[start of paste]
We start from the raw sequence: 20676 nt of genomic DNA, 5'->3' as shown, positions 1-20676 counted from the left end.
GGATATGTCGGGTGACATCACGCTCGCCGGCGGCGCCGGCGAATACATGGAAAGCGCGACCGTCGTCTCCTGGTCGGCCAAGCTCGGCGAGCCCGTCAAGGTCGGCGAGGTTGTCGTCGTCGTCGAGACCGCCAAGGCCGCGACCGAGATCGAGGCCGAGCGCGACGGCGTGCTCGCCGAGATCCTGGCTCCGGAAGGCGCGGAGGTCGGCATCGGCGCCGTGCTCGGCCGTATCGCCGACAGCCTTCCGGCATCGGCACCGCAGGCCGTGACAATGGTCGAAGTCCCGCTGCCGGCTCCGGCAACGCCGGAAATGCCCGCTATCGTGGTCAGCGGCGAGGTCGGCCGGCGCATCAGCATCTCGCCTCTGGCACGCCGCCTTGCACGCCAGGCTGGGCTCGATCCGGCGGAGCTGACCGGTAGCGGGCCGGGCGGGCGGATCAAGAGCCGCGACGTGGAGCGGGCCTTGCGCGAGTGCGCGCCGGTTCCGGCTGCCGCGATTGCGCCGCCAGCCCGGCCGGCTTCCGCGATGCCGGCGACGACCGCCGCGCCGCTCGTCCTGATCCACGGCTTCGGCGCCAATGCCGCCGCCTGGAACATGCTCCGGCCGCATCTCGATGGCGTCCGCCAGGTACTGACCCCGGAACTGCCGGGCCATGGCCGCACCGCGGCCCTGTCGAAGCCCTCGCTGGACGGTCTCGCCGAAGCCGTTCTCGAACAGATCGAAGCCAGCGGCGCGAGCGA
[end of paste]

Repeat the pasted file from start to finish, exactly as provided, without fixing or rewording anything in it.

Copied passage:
We start from the raw sequence: 20676 nt of genomic DNA, 5'->3' as shown, positions 1-20676 counted from the left end.
GGATATGTCGGGTGACATCACGCTCGCCGGCGGCGCCGGCGAATACATGGAAAGCGCGACCGTCGTCTCCTGGTCGGCCAAGCTCGGCGAGCCCGTCAAGGTCGGCGAGGTTGTCGTCGTCGTCGAGACCGCCAAGGCCGCGACCGAGATCGAGGCCGAGCGCGACGGCGTGCTCGCCGAGATCCTGGCTCCGGAAGGCGCGGAGGTCGGCATCGGCGCCGTGCTCGGCCGTATCGCCGACAGCCTTCCGGCATCGGCACCGCAGGCCGTGACAATGGTCGAAGTCCCGCTGCCGGCTCCGGCAACGCCGGAAATGCCCGCTATCGTGGTCAGCGGCGAGGTCGGCCGGCGCATCAGCATCTCGCCTCTGGCACGCCGCCTTGCACGCCAGGCTGGGCTCGATCCGGCGGAGCTGACCGGTAGCGGGCCGGGCGGGCGGATCAAGAGCCGCGACGTGGAGCGGGCCTTGCGCGAGTGCGCGCCGGTTCCGGCTGCCGCGATTGCGCCGCCAGCCCGGCCGGCTTCCGCGATGCCGGCGACGACCGCCGCGCCGCTCGTCCTGATCCACGGCTTCGGCGCCAATGCCGCCGCCTGGAACATGCTCCGGCCGCATCTCGATGGCGTCCGCCAGGTACTGACCCCGGAACTGCCGGGCCATGGCCGCACCGCGGCCCTGTCGAAGCCCTCGCTGGACGGTCTCGCCGAAGCCGTTCTCGAACAGATCGAAGCCAGCGGCGCGAGCGA